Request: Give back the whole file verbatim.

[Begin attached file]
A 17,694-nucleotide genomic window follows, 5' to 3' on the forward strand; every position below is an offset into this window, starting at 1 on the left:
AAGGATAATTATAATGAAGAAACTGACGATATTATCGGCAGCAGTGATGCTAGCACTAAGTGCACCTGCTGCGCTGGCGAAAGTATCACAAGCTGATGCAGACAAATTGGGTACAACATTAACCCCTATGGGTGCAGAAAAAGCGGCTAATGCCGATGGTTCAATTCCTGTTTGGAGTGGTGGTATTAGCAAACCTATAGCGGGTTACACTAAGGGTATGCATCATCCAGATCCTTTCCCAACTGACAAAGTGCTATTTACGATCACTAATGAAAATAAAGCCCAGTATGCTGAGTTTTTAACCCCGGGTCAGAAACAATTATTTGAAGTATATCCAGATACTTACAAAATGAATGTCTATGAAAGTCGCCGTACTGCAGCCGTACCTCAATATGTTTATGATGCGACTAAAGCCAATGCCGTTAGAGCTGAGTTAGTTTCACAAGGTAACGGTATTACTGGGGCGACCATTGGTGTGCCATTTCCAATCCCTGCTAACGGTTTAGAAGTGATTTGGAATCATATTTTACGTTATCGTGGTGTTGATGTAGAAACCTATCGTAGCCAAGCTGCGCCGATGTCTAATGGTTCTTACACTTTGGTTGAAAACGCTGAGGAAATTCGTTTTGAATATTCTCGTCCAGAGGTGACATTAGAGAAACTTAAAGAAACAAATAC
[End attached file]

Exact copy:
A 17,694-nucleotide genomic window follows, 5' to 3' on the forward strand; every position below is an offset into this window, starting at 1 on the left:
AAGGATAATTATAATGAAGAAACTGACGATATTATCGGCAGCAGTGATGCTAGCACTAAGTGCACCTGCTGCGCTGGCGAAAGTATCACAAGCTGATGCAGACAAATTGGGTACAACATTAACCCCTATGGGTGCAGAAAAAGCGGCTAATGCCGATGGTTCAATTCCTGTTTGGAGTGGTGGTATTAGCAAACCTATAGCGGGTTACACTAAGGGTATGCATCATCCAGATCCTTTCCCAACTGACAAAGTGCTATTTACGATCACTAATGAAAATAAAGCCCAGTATGCTGAGTTTTTAACCCCGGGTCAGAAACAATTATTTGAAGTATATCCAGATACTTACAAAATGAATGTCTATGAAAGTCGCCGTACTGCAGCCGTACCTCAATATGTTTATGATGCGACTAAAGCCAATGCCGTTAGAGCTGAGTTAGTTTCACAAGGTAACGGTATTACTGGGGCGACCATTGGTGTGCCATTTCCAATCCCTGCTAACGGTTTAGAAGTGATTTGGAATCATATTTTACGTTATCGTGGTGTTGATGTAGAAACCTATCGTAGCCAAGCTGCGCCGATGTCTAATGGTTCTTACACTTTGGTTGAAAACGCTGAGGAAATTCGTTTTGAATATTCTCGTCCAGAGGTGACATTAGAGAAACTTAAAGAAACAAATAC